Members of the Abenaki nation will bring people into the history and culture of local indigenous groups on Saturday, July 21, at the Northfield Mountain Recreation and Environmental Center. This “day of history,” from noon to 3 p.m., is the second in the Northfield Historical Commission’s series on “bringing to light the native history of our area” that encompasses a period of at least 12,000 years, Commissioner Lisa McLoughlin said.
Roger Longtoe, Chief of the Elnu band of the Abenaki nation, will talk about local history from the 17th century up to modern times, using period-authentic “things that we would have had in the 17th century,” like muskets, spears and bows and arrows, he said. Longtoe specializes in what he calls “living archaeology” of the 17th and 18th centuries, using materials and traditional stories to help people understand the way Abenaki peoples lived when they occupied vast regions in Massachusetts, Vermont, New Hampshire and eastern New York.
But, “a lot of people have questions about modern history, too,” he said. Now, the Abenaki nation has about 15,000 members and is mostly based in Vermont, with reservations in Quebec. The Elnu band has about 60 members and is based in southern Vermont, making it the southernmost group of the larger nation.
Rich Holschuh, representative of the Elnu band, will lead a walk through Northfield Mountain’s trails where he will try to communicate the traditional understanding of the environment.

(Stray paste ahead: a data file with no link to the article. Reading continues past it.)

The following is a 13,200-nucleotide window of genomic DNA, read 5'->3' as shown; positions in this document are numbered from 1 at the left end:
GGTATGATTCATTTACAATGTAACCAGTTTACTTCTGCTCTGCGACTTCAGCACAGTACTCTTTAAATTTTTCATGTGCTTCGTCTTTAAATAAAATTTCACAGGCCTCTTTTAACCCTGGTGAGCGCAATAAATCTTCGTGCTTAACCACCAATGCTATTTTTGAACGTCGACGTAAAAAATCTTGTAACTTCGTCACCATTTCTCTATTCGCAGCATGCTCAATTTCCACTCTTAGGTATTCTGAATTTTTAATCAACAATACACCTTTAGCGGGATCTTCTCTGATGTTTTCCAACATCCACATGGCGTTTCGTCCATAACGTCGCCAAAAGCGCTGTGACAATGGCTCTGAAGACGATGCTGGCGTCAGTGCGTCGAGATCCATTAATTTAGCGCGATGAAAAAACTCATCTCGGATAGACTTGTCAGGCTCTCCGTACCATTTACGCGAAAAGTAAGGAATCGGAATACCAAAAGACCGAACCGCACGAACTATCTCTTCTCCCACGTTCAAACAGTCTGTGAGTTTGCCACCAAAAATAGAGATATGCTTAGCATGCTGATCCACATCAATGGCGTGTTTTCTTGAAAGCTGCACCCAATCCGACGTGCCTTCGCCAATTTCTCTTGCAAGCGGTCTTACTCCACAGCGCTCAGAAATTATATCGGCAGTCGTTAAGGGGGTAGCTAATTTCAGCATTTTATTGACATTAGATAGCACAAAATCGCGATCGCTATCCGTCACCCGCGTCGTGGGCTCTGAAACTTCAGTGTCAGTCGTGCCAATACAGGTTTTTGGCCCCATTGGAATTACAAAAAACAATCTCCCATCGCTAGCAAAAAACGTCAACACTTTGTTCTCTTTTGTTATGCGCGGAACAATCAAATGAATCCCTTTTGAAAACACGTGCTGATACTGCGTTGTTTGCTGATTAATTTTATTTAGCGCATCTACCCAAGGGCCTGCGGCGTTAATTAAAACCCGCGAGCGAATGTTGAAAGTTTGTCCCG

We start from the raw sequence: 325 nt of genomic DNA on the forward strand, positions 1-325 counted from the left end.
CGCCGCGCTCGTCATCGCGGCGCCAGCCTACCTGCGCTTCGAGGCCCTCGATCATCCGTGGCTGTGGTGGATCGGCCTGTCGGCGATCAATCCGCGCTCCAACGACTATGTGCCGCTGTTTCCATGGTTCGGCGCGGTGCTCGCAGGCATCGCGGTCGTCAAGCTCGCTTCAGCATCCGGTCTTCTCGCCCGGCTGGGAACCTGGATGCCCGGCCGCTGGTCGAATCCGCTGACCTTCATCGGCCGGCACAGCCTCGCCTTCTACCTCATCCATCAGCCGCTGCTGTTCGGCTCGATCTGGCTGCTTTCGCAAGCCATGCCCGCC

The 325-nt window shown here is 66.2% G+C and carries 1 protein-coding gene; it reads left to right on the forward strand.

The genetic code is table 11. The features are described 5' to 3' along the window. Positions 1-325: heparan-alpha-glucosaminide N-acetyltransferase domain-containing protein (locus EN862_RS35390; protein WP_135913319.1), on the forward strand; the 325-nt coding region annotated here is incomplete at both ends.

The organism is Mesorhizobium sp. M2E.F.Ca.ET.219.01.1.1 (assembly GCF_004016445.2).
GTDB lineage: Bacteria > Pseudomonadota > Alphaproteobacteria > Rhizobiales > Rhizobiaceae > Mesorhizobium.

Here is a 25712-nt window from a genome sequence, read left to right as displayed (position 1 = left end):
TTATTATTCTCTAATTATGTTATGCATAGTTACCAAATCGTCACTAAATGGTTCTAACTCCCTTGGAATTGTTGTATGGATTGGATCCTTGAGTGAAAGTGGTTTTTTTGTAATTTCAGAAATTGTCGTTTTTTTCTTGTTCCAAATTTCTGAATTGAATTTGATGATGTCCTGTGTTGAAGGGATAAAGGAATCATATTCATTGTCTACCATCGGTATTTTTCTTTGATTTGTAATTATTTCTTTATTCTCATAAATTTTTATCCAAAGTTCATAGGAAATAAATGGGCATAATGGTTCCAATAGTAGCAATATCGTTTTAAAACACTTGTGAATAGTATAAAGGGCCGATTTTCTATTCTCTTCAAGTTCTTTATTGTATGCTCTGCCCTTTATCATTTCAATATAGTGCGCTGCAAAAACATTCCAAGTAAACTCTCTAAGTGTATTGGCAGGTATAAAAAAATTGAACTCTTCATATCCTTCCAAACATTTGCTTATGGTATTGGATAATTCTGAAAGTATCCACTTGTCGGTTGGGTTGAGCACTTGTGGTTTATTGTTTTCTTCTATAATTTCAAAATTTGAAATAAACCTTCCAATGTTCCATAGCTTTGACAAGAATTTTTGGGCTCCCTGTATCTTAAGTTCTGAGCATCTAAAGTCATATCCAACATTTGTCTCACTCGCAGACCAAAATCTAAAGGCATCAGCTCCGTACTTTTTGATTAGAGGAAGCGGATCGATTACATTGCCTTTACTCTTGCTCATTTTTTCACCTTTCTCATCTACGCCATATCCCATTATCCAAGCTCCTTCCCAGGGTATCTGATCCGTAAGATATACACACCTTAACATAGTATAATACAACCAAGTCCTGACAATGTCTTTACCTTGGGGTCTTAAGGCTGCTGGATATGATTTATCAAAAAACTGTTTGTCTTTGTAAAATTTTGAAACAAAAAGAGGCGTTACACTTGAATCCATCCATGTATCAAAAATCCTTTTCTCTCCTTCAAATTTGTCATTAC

“I want to talk about the very real hands-on things in front of us, and then I want to talk about the relationship of the people to this place,” Holschuh said. “All of the various aspects out there in the natural world are considered to be a part of you, literally a relation to you. So you’re going to interact with them as equals. It’s not simply a harvesting or a taking, but there’s also a giving, a reciprocity. It’s a two-way relationship. “Some of these things would be very practical,” like identifications of plants, Holschuh said, “but you’re also perhaps going to learn a lesson from the plant about how it is, why it’s growing there, how it’s growing there.”
Singer-songwriter and guitarist Bryan Blanchette will play traditional and new songs in both Abenaki and English.
Also, an update on a National Park Service-funded study of King Philip’s War will be discussed by David Brule, president of the Nolumbeka Project. The Nolumbeka Project advocates for a more thorough understanding of indigenous history up to and including the colonial era. The study, now in its third phase of funding, is focusing on the Battle Turners Falls.
See the original article by Max Marcus in the Greenfield Recorder.